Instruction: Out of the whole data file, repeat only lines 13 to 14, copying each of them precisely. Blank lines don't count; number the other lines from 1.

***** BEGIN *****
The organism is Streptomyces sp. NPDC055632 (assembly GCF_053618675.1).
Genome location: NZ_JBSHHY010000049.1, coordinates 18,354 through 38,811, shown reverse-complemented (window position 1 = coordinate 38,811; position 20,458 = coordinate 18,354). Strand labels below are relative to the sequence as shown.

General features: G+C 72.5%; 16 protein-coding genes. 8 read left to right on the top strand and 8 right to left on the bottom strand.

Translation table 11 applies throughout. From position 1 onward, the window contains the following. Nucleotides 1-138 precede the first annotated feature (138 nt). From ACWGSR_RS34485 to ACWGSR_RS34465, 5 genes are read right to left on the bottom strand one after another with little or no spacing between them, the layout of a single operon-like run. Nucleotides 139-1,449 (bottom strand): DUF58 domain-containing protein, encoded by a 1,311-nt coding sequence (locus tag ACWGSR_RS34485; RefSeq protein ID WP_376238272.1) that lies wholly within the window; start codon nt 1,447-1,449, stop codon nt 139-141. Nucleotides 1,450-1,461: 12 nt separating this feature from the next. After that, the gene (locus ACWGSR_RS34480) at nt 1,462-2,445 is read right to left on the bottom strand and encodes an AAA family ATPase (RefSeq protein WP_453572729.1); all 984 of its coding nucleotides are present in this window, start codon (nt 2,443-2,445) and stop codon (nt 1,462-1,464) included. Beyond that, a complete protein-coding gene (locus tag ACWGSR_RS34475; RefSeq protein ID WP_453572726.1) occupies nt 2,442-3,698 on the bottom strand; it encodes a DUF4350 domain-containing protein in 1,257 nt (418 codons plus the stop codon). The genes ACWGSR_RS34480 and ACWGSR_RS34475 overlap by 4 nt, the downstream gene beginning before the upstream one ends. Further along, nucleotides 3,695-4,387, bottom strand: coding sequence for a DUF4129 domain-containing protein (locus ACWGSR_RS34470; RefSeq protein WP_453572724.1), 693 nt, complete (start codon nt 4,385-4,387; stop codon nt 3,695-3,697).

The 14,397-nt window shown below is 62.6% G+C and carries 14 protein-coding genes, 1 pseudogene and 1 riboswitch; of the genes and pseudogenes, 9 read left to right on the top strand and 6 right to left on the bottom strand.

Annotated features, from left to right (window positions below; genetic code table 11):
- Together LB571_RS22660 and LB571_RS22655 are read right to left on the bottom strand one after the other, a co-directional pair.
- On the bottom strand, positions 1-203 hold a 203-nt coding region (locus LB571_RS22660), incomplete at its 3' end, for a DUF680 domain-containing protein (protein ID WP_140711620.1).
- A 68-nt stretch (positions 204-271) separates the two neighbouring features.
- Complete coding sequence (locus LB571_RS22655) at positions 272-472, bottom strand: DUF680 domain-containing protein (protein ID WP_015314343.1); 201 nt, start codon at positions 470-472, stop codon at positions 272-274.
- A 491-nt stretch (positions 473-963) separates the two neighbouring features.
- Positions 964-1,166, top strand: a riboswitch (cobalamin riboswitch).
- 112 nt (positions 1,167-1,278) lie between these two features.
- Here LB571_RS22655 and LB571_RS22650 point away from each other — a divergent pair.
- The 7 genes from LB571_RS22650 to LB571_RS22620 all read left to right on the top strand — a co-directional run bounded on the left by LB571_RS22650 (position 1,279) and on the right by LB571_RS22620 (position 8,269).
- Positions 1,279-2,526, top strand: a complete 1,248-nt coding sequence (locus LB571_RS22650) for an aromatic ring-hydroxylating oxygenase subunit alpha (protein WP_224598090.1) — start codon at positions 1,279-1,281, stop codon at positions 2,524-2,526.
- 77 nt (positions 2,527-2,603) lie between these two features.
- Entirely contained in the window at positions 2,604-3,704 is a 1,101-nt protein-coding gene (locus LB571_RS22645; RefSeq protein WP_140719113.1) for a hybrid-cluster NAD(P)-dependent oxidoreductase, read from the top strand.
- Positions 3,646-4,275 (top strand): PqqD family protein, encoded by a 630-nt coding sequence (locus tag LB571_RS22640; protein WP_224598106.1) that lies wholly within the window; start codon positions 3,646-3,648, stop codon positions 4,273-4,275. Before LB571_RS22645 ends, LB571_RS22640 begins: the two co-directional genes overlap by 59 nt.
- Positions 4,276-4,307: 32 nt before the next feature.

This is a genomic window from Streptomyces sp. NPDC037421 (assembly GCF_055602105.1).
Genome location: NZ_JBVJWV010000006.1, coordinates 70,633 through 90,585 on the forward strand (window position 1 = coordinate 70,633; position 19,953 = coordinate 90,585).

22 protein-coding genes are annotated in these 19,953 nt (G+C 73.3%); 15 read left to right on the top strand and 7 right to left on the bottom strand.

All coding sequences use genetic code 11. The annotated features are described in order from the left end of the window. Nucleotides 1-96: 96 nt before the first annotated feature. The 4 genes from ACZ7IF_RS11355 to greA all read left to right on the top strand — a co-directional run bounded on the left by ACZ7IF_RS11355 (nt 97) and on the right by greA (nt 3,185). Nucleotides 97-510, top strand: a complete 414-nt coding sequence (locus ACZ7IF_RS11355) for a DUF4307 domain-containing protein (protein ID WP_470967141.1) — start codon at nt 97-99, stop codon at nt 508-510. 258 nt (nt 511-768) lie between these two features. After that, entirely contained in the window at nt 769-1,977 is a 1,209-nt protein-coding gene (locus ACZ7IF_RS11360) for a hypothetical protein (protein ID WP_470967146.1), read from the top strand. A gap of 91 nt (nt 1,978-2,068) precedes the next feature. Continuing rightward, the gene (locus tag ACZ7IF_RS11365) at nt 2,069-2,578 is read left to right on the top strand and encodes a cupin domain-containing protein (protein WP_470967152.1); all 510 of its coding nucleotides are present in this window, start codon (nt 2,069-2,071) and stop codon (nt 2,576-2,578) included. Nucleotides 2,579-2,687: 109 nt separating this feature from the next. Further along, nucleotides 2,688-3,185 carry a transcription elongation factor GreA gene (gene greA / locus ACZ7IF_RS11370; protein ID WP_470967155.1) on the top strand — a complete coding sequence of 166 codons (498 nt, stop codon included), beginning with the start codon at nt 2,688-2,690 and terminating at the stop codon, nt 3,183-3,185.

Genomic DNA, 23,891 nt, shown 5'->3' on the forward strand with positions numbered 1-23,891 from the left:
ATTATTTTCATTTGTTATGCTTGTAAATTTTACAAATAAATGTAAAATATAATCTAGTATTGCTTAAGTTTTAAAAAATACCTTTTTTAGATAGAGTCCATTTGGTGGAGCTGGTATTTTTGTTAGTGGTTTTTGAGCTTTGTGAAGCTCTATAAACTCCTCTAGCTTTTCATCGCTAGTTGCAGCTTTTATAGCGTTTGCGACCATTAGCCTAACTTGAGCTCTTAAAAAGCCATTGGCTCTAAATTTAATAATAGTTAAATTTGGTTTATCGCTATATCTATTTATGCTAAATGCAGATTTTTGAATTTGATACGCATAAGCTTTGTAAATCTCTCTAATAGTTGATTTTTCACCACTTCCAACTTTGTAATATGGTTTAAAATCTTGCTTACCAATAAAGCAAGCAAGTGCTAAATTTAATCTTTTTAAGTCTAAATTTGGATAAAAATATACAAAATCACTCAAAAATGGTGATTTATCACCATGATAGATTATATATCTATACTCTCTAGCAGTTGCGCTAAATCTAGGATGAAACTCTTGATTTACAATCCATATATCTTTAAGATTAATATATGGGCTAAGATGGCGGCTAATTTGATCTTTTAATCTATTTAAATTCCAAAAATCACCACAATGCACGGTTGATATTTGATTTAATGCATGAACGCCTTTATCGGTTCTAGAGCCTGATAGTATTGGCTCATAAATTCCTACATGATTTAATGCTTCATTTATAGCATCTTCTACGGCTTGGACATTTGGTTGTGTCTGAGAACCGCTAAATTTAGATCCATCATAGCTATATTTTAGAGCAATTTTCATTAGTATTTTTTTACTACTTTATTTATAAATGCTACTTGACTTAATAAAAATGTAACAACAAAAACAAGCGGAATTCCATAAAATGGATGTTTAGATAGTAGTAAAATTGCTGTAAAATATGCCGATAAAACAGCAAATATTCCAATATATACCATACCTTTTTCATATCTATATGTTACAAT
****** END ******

- 112 nt (positions 1,167-1,278) lie between these two features.
- Here LB571_RS22655 and LB571_RS22650 point away from each other — a divergent pair.